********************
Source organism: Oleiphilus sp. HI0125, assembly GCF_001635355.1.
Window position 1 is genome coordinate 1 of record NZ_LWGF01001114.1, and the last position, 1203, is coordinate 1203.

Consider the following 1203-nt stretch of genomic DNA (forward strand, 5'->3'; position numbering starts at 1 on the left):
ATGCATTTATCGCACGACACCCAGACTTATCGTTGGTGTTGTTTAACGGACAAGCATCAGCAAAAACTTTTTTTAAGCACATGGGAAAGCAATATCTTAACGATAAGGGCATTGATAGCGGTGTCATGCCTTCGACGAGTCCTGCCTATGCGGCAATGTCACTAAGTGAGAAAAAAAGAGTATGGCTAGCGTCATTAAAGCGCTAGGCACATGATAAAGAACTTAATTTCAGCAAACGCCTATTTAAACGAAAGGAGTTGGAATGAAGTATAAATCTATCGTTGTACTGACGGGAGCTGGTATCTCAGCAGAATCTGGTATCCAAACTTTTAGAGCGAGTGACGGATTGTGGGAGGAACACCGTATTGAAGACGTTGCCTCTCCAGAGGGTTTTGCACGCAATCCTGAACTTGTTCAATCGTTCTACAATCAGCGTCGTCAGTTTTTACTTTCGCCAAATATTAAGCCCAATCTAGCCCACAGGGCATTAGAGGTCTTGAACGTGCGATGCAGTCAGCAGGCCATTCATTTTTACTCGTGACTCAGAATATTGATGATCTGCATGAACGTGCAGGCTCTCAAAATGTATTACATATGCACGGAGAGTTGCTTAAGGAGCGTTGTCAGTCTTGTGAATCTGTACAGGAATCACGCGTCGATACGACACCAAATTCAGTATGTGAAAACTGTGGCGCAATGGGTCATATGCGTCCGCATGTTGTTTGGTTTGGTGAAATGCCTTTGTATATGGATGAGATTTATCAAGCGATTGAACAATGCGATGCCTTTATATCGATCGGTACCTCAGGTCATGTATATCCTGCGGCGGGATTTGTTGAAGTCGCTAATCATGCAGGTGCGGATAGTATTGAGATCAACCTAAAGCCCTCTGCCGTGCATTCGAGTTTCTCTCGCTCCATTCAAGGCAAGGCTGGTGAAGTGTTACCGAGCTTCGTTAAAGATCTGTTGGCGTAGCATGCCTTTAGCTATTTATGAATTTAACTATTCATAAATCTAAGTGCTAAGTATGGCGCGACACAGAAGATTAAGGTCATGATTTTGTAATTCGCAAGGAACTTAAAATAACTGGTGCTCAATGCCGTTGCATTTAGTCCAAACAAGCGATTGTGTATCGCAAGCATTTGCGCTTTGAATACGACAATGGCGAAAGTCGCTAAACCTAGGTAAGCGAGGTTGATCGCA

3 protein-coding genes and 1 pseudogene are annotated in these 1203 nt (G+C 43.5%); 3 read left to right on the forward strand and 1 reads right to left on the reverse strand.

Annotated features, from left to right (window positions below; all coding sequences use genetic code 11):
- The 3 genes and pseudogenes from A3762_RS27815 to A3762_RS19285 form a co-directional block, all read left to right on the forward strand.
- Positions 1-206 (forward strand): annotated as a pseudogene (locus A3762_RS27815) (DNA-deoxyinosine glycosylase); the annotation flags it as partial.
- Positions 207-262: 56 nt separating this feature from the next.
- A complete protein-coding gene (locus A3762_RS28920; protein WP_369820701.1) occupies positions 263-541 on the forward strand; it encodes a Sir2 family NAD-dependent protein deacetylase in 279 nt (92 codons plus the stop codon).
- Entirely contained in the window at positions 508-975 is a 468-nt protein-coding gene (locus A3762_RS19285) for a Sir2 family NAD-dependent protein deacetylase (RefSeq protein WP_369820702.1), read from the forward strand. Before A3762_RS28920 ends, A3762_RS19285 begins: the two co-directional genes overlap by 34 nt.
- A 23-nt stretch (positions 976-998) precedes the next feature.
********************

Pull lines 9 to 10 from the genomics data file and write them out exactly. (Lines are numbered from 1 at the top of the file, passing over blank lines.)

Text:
- Positions 207-262: 56 nt separating this feature from the next.
- A complete protein-coding gene (locus A3762_RS28920; protein WP_369820701.1) occupies positions 263-541 on the forward strand; it encodes a Sir2 family NAD-dependent protein deacetylase in 279 nt (92 codons plus the stop codon).